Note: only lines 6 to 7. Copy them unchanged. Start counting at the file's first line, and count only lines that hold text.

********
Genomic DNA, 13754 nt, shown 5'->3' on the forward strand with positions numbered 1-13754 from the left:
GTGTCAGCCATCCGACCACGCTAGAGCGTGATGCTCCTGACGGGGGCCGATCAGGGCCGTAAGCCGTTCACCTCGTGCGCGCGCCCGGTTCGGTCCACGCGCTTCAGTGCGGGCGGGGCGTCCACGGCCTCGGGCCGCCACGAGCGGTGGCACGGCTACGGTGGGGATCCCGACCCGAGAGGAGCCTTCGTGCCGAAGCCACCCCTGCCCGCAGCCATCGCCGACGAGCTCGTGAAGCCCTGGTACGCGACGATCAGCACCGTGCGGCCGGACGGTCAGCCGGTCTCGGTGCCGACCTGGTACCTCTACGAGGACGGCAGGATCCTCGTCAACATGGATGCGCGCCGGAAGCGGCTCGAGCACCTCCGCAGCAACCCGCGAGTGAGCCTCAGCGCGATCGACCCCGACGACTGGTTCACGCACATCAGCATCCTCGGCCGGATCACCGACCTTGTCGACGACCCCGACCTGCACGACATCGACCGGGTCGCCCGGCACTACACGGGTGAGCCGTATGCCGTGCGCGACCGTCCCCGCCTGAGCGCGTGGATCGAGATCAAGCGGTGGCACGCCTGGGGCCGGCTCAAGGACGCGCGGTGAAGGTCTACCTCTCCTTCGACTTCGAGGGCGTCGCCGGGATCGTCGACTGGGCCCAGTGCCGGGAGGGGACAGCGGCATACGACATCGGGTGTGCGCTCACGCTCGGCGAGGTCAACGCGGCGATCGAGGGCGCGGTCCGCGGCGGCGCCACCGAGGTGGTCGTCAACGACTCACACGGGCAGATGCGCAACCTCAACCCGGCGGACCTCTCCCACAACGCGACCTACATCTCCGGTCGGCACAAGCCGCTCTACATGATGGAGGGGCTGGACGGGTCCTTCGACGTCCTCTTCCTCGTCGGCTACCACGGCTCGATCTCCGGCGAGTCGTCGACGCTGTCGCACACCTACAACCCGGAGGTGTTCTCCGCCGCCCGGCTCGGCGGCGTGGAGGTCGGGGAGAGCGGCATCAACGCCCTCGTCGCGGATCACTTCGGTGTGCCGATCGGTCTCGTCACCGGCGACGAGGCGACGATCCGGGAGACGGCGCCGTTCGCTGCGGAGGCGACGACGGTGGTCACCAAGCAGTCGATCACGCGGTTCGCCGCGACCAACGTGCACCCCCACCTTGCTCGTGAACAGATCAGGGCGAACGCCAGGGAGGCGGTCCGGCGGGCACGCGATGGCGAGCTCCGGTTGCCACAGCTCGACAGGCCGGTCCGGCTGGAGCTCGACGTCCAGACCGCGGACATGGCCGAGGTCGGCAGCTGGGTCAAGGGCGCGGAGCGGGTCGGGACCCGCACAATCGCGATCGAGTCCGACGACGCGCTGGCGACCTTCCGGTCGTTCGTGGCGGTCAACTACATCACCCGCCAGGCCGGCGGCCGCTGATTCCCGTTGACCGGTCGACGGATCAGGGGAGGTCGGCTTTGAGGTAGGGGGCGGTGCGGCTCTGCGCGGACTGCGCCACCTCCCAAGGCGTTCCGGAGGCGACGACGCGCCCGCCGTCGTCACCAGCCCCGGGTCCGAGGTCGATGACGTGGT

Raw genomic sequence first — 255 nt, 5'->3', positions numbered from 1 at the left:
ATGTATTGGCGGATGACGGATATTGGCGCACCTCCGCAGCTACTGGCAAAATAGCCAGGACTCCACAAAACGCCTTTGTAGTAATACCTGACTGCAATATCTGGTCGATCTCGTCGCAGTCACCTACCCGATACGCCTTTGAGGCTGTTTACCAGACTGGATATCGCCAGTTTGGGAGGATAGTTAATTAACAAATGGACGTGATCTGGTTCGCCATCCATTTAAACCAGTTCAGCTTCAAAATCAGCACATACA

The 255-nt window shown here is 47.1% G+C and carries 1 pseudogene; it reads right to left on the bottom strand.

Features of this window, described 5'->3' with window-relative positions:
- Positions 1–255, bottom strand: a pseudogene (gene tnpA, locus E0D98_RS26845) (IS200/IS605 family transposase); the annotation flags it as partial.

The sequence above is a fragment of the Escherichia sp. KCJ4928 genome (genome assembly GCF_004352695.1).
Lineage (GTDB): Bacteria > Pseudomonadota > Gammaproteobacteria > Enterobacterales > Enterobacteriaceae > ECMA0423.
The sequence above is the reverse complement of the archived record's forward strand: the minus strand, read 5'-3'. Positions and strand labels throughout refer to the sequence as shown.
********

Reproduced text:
Features of this window, described 5'->3' with window-relative positions:
- Positions 1–255, bottom strand: a pseudogene (gene tnpA, locus E0D98_RS26845) (IS200/IS605 family transposase); the annotation flags it as partial.